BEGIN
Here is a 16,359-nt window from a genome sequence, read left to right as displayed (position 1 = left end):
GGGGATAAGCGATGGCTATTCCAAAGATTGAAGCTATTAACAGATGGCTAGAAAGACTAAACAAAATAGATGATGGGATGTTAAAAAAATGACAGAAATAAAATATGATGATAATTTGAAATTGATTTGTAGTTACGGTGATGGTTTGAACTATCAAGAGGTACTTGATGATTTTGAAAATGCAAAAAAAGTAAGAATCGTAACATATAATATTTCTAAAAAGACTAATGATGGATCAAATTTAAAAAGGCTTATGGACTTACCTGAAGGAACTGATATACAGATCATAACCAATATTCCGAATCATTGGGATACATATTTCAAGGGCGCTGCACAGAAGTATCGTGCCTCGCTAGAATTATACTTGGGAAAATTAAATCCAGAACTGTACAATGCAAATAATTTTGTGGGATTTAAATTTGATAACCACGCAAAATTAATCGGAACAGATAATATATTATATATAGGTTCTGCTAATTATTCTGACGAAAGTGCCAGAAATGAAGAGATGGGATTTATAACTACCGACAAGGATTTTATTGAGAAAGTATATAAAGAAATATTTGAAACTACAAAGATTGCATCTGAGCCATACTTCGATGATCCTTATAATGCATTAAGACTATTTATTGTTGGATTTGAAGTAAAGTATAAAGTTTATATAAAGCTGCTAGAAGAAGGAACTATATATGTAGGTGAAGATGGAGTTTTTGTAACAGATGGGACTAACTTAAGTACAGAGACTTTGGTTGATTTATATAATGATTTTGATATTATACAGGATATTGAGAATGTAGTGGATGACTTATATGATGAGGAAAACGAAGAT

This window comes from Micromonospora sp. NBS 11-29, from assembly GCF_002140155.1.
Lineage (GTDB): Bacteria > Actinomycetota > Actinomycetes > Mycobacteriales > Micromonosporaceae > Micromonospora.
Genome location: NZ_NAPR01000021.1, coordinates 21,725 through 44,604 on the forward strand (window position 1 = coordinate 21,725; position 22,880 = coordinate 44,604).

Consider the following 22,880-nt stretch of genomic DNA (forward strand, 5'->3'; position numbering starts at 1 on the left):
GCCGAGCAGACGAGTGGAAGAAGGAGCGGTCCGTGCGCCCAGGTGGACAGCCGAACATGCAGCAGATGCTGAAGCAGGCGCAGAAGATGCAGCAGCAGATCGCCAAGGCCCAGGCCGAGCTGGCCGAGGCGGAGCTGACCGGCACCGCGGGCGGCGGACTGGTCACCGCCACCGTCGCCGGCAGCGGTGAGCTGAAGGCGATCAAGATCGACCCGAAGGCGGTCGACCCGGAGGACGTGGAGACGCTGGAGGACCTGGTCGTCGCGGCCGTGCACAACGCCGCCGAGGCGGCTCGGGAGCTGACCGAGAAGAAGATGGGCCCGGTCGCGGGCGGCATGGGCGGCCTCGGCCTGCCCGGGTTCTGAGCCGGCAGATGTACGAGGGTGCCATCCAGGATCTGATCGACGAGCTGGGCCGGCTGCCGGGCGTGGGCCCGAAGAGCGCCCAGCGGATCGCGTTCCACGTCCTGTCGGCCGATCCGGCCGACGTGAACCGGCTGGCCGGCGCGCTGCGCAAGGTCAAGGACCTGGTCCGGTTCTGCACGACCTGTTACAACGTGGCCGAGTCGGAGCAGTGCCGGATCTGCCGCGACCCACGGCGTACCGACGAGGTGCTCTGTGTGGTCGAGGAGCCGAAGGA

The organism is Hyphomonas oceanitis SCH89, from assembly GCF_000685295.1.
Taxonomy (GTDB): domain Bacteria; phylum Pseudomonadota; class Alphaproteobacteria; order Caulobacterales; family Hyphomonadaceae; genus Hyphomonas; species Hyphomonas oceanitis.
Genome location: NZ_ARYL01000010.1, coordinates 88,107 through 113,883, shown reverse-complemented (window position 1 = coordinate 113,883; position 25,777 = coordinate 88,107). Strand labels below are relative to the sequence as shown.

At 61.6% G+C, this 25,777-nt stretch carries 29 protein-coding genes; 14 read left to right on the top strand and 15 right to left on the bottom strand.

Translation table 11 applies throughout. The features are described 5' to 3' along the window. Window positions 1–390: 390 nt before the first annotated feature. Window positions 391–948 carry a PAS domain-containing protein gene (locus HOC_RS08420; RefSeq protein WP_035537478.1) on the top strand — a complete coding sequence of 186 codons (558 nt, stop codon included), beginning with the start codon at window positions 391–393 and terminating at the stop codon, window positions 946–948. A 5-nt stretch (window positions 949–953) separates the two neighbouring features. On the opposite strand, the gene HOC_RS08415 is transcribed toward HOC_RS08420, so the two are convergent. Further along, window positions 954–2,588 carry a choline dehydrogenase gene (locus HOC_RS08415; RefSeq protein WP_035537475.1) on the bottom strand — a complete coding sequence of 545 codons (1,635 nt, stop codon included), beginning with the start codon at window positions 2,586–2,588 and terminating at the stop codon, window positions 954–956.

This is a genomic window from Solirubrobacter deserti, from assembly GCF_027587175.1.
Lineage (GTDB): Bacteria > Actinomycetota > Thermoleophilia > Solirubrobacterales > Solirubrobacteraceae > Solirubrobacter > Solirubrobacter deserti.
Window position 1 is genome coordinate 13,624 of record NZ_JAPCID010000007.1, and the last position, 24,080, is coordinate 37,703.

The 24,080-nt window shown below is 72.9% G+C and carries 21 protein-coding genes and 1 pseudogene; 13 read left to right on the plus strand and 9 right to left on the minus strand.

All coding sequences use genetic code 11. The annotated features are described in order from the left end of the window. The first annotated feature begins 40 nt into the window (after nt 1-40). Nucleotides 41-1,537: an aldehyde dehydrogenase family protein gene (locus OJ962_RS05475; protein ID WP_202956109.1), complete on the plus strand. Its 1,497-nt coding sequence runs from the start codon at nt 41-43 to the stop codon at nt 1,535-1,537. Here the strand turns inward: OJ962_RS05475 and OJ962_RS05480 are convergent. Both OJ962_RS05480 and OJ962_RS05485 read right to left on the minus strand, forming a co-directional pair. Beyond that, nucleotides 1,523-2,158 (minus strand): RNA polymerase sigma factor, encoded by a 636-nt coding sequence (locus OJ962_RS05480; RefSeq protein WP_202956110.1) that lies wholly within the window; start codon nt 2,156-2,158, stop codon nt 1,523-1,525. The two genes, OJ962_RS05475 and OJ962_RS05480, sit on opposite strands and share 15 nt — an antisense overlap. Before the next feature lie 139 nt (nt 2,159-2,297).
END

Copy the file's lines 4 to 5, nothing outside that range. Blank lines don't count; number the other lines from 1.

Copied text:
Lineage (GTDB): Bacteria > Actinomycetota > Actinomycetes > Mycobacteriales > Micromonosporaceae > Micromonospora.
Genome location: NZ_NAPR01000021.1, coordinates 21,725 through 44,604 on the forward strand (window position 1 = coordinate 21,725; position 22,880 = coordinate 44,604).